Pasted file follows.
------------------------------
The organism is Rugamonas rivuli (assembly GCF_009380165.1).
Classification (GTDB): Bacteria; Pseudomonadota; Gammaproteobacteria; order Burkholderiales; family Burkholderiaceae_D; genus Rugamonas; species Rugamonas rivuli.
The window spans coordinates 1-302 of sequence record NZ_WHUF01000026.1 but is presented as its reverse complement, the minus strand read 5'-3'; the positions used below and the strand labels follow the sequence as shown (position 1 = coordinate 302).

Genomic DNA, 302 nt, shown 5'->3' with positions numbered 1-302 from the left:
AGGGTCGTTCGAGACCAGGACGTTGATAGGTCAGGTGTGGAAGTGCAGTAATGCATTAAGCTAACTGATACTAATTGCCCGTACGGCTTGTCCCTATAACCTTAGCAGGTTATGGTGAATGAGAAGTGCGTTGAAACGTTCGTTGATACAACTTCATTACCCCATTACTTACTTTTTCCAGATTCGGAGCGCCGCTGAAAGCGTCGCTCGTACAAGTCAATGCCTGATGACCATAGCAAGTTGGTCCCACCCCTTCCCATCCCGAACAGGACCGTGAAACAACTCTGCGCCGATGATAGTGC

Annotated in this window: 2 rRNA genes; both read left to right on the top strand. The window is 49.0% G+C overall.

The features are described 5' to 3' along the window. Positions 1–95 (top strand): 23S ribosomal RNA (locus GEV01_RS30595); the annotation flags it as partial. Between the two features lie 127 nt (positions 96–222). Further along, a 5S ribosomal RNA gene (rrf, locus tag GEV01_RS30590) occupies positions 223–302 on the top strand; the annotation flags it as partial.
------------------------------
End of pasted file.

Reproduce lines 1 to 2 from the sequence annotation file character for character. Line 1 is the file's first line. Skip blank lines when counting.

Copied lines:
The organism is Rugamonas rivuli (assembly GCF_009380165.1).
Classification (GTDB): Bacteria; Pseudomonadota; Gammaproteobacteria; order Burkholderiales; family Burkholderiaceae_D; genus Rugamonas; species Rugamonas rivuli.